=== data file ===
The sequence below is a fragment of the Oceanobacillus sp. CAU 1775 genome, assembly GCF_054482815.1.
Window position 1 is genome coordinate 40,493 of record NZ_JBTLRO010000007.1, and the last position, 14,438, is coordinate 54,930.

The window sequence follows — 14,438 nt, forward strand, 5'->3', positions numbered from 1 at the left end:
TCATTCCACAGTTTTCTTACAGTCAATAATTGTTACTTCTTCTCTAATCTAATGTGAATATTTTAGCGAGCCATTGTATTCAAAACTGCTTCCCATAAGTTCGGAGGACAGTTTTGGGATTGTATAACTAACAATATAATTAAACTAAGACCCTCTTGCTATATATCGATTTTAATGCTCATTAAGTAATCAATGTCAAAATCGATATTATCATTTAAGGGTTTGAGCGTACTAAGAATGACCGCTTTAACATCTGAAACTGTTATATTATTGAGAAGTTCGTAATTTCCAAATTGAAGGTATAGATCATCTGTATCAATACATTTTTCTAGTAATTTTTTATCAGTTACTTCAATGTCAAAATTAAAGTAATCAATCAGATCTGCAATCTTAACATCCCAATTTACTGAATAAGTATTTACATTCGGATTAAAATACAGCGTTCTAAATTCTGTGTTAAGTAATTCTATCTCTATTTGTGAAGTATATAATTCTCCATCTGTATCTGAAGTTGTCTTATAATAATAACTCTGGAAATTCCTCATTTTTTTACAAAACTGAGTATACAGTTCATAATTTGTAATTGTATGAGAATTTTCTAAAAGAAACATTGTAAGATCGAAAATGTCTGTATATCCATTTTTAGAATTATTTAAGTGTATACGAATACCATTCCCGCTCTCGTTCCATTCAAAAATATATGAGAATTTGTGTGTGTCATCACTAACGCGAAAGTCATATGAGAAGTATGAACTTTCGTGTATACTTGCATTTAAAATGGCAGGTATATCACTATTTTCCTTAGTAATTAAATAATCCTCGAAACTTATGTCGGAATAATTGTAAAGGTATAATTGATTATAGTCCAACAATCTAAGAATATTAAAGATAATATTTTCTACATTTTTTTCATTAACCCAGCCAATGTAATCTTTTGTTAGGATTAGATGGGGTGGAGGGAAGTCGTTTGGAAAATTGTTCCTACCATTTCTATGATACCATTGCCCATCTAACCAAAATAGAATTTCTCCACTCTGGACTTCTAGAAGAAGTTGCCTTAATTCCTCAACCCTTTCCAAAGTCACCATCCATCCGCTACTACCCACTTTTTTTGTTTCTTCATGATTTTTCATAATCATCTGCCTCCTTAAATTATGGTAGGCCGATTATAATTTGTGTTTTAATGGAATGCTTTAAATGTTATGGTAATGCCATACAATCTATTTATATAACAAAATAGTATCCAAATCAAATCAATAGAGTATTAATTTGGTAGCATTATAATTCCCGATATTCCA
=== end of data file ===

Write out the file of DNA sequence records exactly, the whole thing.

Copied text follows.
The sequence below is a fragment of the Oceanobacillus sp. CAU 1775 genome, assembly GCF_054482815.1.
Window position 1 is genome coordinate 40,493 of record NZ_JBTLRO010000007.1, and the last position, 14,438, is coordinate 54,930.

The window sequence follows — 14,438 nt, forward strand, 5'->3', positions numbered from 1 at the left end:
TCATTCCACAGTTTTCTTACAGTCAATAATTGTTACTTCTTCTCTAATCTAATGTGAATATTTTAGCGAGCCATTGTATTCAAAACTGCTTCCCATAAGTTCGGAGGACAGTTTTGGGATTGTATAACTAACAATATAATTAAACTAAGACCCTCTTGCTATATATCGATTTTAATGCTCATTAAGTAATCAATGTCAAAATCGATATTATCATTTAAGGGTTTGAGCGTACTAAGAATGACCGCTTTAACATCTGAAACTGTTATATTATTGAGAAGTTCGTAATTTCCAAATTGAAGGTATAGATCATCTGTATCAATACATTTTTCTAGTAATTTTTTATCAGTTACTTCAATGTCAAAATTAAAGTAATCAATCAGATCTGCAATCTTAACATCCCAATTTACTGAATAAGTATTTACATTCGGATTAAAATACAGCGTTCTAAATTCTGTGTTAAGTAATTCTATCTCTATTTGTGAAGTATATAATTCTCCATCTGTATCTGAAGTTGTCTTATAATAATAACTCTGGAAATTCCTCATTTTTTTACAAAACTGAGTATACAGTTCATAATTTGTAATTGTATGAGAATTTTCTAAAAGAAACATTGTAAGATCGAAAATGTCTGTATATCCATTTTTAGAATTATTTAAGTGTATACGAATACCATTCCCGCTCTCGTTCCATTCAAAAATATATGAGAATTTGTGTGTGTCATCACTAACGCGAAAGTCATATGAGAAGTATGAACTTTCGTGTATACTTGCATTTAAAATGGCAGGTATATCACTATTTTCCTTAGTAATTAAATAATCCTCGAAACTTATGTCGGAATAATTGTAAAGGTATAATTGATTATAGTCCAACAATCTAAGAATATTAAAGATAATATTTTCTACATTTTTTTCATTAACCCAGCCAATGTAATCTTTTGTTAGGATTAGATGGGGTGGAGGGAAGTCGTTTGGAAAATTGTTCCTACCATTTCTATGATACCATTGCCCATCTAACCAAAATAGAATTTCTCCACTCTGGACTTCTAGAAGAAGTTGCCTTAATTCCTCAACCCTTTCCAAAGTCACCATCCATCCGCTACTACCCACTTTTTTTGTTTCTTCATGATTTTTCATAATCATCTGCCTCCTTAAATTATGGTAGGCCGATTATAATTTGTGTTTTAATGGAATGCTTTAAATGTTATGGTAATGCCATACAATCTATTTATATAACAAAATAGTATCCAAATCAAATCAATAGAGTATTAATTTGGTAGCATTATAATTCCCGATATTCCA